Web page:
Create Healthier Indoor Environments
Practical Approaches to Reduce Risks
22 September 2020
From employment to education to entertainment, when people enter a place, they want peace of mind that it is safe and sanitary. This is especially true in a COVID-19 and post-COVID world. The key elements to general health and wellness in buildings include air quality, water quality, thermal comfort, physical space, acoustics, and comfort. Now, as people begin to return to schools, workplaces, and public spaces, it is important to strike a balance between these elements in a way that allows for better infection control. Doing so will allow us to more safely re-occupy our spaces.
A safe restart is possible, provided it is based on established health research and new knowledge of pathogen transmission, including SARS-CoV-2 and similar viruses. Also important are general observations of COVID and similar illnesses and the guidelines and recommended practices from expert individuals and organizations. These can be used together to come up with a strategic plan for reoccupation.
For facilities that have been unoccupied for an extended period, there are several key considerations for successful restarts: air quality, water quality and moisture issues that may have developed during the shutdown. Addressing these items, is a critical first step in safe reopening. Beyond this, thoughtful consideration of the hierarchy of control strategies for COVID-19 is necessary to balance necessary risk reductions with operational practicalities.
Social isolation is highly effective at reducing transmission risks but is not compatible with many societal functions, while personal protective equipment (PPE) is helpful but not a complete solution. A combination of measures is key to returning to work, school and other activities while limiting the spread of the virus. Risks related to illness like COVID-19 can be mitigated through engineering controls like air contaminant removals, ideally targeting 99 percent contaminant removal in a limited time period, while maintaining energy efficiency. This can be accomplished through a combination of dilution ventilation, sanitization (e.g. ultraviolet light), and enhanced filtration. The optimal solution for any given facility could include, one, two or all three of these strategies.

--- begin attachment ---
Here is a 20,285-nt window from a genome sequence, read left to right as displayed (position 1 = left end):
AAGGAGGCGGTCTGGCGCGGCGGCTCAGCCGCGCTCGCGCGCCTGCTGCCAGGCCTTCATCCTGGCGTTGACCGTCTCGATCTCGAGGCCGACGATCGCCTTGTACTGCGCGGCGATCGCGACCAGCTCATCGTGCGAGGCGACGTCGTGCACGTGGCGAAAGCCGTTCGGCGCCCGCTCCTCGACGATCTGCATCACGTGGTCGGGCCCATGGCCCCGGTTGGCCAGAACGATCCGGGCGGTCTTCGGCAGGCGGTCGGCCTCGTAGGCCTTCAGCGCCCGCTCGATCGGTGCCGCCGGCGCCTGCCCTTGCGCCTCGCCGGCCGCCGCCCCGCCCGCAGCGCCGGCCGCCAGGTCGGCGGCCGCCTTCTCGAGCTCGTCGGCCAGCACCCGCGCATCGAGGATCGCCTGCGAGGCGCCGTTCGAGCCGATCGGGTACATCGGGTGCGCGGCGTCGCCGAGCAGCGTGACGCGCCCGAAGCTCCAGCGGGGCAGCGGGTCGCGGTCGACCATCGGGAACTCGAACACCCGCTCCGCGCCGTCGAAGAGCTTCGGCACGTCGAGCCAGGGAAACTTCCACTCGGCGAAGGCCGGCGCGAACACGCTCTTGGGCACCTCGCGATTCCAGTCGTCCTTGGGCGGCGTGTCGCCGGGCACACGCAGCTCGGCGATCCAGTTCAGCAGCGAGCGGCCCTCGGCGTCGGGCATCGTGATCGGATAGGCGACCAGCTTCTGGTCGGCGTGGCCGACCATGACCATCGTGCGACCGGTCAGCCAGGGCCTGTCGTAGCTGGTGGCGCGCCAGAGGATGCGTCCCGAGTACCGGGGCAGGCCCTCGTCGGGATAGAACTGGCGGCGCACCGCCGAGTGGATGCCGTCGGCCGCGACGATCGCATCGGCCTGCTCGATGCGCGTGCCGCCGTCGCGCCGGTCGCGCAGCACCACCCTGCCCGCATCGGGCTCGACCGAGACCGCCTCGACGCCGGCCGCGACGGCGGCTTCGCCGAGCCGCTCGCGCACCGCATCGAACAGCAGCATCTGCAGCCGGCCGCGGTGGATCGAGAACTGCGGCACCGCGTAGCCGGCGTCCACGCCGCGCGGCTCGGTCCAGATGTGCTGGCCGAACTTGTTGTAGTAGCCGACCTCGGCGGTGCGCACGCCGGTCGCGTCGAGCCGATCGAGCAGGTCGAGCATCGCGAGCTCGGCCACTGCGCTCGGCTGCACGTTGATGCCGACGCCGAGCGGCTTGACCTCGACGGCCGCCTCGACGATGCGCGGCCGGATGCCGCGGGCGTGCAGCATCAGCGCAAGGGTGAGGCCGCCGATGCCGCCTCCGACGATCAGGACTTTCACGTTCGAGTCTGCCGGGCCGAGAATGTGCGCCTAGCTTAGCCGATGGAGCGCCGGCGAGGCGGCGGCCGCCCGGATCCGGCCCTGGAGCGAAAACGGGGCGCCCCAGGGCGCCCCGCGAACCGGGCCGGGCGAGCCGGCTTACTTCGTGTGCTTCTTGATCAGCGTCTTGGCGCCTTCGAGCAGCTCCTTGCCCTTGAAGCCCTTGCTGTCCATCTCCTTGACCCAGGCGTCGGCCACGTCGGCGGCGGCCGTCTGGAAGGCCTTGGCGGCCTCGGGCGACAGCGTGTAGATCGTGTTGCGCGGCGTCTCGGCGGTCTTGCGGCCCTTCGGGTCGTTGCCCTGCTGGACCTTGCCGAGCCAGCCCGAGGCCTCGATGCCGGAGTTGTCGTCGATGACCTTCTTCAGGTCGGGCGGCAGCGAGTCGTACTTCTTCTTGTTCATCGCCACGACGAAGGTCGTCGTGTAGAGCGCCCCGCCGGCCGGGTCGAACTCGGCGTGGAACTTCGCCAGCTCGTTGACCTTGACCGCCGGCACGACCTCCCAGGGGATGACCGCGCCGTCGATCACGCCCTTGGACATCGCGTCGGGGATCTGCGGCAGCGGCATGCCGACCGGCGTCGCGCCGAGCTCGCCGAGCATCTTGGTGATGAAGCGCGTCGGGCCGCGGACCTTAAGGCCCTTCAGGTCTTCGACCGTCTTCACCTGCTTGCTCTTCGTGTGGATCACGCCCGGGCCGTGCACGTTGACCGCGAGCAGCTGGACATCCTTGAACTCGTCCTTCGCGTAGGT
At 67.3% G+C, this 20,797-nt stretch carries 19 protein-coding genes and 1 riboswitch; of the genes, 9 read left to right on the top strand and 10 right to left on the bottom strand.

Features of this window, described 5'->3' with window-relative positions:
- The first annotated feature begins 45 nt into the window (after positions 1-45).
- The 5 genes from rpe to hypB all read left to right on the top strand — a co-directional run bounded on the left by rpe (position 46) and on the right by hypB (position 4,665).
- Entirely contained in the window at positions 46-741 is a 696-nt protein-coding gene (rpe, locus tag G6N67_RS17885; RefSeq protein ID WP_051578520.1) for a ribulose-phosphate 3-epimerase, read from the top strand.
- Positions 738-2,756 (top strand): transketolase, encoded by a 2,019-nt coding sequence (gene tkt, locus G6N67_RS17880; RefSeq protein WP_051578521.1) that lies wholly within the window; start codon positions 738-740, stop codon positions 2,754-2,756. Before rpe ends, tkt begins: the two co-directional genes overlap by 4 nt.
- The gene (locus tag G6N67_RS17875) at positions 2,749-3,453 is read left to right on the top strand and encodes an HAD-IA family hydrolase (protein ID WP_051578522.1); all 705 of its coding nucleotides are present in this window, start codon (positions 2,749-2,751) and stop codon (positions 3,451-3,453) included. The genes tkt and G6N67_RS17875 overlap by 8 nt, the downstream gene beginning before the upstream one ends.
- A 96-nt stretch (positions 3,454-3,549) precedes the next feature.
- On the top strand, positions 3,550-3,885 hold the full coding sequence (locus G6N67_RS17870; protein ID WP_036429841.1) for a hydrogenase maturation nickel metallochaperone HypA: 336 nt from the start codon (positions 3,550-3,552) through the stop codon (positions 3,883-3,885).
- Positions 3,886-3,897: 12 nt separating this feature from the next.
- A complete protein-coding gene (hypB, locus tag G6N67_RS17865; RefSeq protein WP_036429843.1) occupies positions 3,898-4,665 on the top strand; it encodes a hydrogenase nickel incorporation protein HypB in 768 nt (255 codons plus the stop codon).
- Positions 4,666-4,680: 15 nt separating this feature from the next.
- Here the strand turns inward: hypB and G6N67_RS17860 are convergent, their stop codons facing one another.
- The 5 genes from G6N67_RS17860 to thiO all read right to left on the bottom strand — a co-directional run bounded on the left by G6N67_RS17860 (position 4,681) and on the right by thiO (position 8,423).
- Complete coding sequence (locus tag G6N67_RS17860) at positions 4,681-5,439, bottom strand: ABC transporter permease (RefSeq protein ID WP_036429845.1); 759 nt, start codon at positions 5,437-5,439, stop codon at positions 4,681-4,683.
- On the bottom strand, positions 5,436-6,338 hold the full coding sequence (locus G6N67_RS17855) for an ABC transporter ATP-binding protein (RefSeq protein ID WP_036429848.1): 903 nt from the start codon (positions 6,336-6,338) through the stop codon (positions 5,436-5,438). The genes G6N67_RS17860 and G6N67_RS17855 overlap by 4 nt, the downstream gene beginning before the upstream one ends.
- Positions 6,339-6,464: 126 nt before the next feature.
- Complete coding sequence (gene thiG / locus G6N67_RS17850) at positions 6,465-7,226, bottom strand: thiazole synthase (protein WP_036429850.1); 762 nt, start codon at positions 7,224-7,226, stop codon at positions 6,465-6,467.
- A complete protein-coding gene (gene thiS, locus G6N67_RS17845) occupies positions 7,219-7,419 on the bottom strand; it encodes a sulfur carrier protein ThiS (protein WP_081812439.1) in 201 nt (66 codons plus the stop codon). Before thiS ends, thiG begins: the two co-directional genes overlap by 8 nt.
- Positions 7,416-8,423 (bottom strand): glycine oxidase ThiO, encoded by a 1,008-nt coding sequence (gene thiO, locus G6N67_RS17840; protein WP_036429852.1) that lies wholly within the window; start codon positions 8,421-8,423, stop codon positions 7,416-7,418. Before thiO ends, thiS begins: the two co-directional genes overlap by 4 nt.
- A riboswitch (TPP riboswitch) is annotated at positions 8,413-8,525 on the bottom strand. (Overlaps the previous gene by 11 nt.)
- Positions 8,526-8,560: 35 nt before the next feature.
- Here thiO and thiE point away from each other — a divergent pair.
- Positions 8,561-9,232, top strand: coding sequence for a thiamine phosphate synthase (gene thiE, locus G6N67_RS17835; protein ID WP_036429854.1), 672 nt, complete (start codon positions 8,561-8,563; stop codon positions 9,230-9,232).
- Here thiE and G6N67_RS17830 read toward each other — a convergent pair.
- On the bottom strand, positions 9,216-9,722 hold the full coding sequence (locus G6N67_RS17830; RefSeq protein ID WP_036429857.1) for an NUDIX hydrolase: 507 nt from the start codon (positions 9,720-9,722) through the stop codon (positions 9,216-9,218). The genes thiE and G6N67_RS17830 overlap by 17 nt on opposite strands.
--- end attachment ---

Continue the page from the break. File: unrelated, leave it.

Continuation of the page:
Additional engineering controls include the use of touchless controls (e.g. restroom fixtures and door openers), physical barriers and changes to space usage to create distancing between people. Administrative controls also play an important role and include actions such as response planning, education, and scheduling. Education should include topics like mask/glove use, hand hygiene, respiratory etiquette, health screening, and mechanisms of disease transmission, and training programs should incorporate regular message reinforcement (via signs and reminders). Training for housekeeping staff should cover effective high-touch surface sanitizing protocols, green cleaning practices and safe chemical handling and storage.
Safe re-occupancy is not the only concern. The industry must also consider how we design and manage spaces in the future. This will include creative consideration of space usage, flexible scheduling, improved ventilation system design, touchless technologies and new finishes. Whether now or in the future, it is important to understand the real risks associated with occupying shared spaces and engage a team of experts to help implement effective short- and long-term solutions. Get more insights by downloading our webinar recording.